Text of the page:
The whole world will be heading for a major economic recession or depression or a great depression, not just Canada.
Also, Canada may face a historic downturn, struck by the global pandemic and fueled by issues that were already lingering the economy. In short, there will be an increase in the cost of living that is set to rush and Canada will not be immune.
Canada, like nearly every other nation on the planet, has put its economy into an induced coma as it attempts to fight off the invading COVID-19 virus. Offices, factories, stores and restaurants are closed and workers have been ordered to stay home, many without paycheques, some unsure whether their jobs will still exist when the crisis abates.
With each day bringing new tales of horror from infested medical workers and harsher measures by governments to contain the virus, economists have snarled to notch down their growth forecasts. At the Big Five banks, the average forecast among economists as of the end of March was for Canada’s economy to shrink by nearly 23 per cent in the second quarter on an annualized basis. (Less than two weeks earlier, they had predicted the decline would be half that bad.) Others forecast an even deeper drop of almost 35 – 40%.
A record of 1 (one) million Canadians applied for unemployment insurance in just one week in March. Officials are bracing for 4 (four) million applicants when Ottawa’s newly created Canada Emergency Response Benefit (CERB) launches on April 6.
During this COVID–19 period, everywhere, there is a burning question of whether Canada will endure a recession? and instead, now asking is: How bad will it be? how long it will last? and, possibly most significantly, what is coming for us afterwards? But – “All we can say with any certainty right now is we’re facing a true economic abyss in the second quarter,” says economist David Rosenberg of Rosenberg Research in Toronto. And to some extent “It’s going to look like the kind of economic decline we saw in the 1930s.” The good news is if the same term can be used for the aggressive steps taken by central banks and governments to tackle the downturn in the financial crisis of the type we saw in 2008 or the 1930s, The same goes for the Bank of Canada, which slashed its overnight rate from 1.75 per cent to 0.25 per cent in the span of 23 days, while setting out to buy tens of billions worth of securities, like government bonds and corporate debt, in an effort to maintain liquidity in the market and keep credit flowing. The monetary vents are pumping full speed.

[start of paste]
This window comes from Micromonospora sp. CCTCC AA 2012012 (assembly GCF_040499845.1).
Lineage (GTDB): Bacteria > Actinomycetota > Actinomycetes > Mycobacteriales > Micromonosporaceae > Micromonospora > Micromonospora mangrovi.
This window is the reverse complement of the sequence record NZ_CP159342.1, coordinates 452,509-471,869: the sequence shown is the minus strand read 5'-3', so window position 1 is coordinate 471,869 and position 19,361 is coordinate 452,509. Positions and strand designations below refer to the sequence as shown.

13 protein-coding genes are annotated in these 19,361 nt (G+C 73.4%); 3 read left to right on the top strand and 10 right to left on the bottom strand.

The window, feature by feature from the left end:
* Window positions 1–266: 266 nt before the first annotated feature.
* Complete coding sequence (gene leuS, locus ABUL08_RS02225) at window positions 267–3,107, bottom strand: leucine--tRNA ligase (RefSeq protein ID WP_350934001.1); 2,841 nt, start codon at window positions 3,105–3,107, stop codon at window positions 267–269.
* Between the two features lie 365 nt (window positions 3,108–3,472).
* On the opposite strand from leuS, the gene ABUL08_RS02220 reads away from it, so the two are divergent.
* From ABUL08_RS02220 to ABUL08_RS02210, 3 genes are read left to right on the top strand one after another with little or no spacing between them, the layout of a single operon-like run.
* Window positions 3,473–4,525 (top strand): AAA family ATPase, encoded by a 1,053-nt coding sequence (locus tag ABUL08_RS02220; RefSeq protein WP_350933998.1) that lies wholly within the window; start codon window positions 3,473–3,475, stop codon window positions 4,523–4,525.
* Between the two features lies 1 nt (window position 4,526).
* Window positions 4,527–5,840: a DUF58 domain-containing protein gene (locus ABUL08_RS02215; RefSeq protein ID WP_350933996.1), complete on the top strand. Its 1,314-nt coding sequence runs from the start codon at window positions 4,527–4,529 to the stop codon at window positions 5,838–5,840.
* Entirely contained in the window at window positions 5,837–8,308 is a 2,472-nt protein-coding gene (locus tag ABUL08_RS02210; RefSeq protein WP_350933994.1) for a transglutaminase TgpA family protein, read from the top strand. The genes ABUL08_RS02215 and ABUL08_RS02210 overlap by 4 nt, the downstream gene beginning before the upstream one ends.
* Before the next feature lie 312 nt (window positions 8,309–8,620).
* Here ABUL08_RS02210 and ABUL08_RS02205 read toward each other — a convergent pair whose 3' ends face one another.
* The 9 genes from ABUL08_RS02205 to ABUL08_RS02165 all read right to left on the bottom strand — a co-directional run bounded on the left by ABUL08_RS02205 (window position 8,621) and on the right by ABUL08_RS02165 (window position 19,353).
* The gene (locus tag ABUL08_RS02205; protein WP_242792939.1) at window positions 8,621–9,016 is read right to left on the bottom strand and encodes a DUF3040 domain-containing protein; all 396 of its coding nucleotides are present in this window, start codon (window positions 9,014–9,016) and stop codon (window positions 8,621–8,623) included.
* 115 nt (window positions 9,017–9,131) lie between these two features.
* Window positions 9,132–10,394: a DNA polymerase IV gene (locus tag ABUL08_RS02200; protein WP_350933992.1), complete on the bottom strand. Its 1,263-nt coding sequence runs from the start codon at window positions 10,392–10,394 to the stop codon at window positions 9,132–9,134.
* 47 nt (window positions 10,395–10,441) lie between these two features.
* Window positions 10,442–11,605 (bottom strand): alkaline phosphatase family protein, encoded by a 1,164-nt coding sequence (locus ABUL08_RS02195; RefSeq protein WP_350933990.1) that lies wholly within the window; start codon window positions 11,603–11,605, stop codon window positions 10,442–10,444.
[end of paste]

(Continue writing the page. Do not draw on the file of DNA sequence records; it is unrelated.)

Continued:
At the same time, the federal government has promised massive sums of direct aid in the form of tax deferrals, loan guarantees and wage subsidies for small to mid-sized businesses. Altogether, Ottawa’s stimulation measures stood at more than $90 billion at the end of March, according to a Scotiabank economics report, or 4.5 % of GDP. Relative to the size of the economy, that’s three times more than Ottawa spent during the first year of the Great Recession.
Early in the crisis, experts’ opinion meant measures to slow COVID-19’s spread, like self-isolation and forced business closures, have stopped people from working and earning paycheques while decimating revenues for companies, but have not stopped the bills from piling up. And for that reason, it will take at least 6 months to a year to get everything back onto some basic footing, whatever that normal will look like now,” says Scott Terrio, manager of the consumer insolvency at Hoyes Michalos.
Time will tell if those measures are enough. The most optimistic view at this point is that self-isolation will bring the pandemic under control so that businesses can re-open and workers can begin to return to their jobs by this summer. “We believe the fiscal steps are enough to help propel the economy into a forceful recovery in the second half of the year,” Doug Porter, chief economist at BMO Capital Markets, stated in a report. In a March 27 forecast, BMO said growth would fall 25 per cent in the second quarter, followed by a 30 per cent jump in the third. Like a coiled spring, the theory goes, pent-up economic energy will quickly be released once the tension of the COVID-19 measures is eased.
But even if the economy reopens for business in relatively short order, there will still be a significant lag, says Stephen Brown, senior Canada economist at Capital Economics. He points to those parts of China where isolation orders have been lifted and people allowed to return to work. His firm’s daily activity measure for China, which tracks things like freight traffic, property sales and electricity consumption, is running at 80 per cent of capacity after 2nd wave of the COVID – 19 situation. “People are still worried about going outside,” he says. “Everyone is well aware there could be another outbreak and you might have to repeat the whole process again.” And that could be a significant adverse effect on the economy and policy as well.
If Canada’s economy rebounds sharply in the latter half of the year, Brown estimates GDP will still be 2.5 per cent below its pre-recession trend at the end of 2021.
(to be continued…)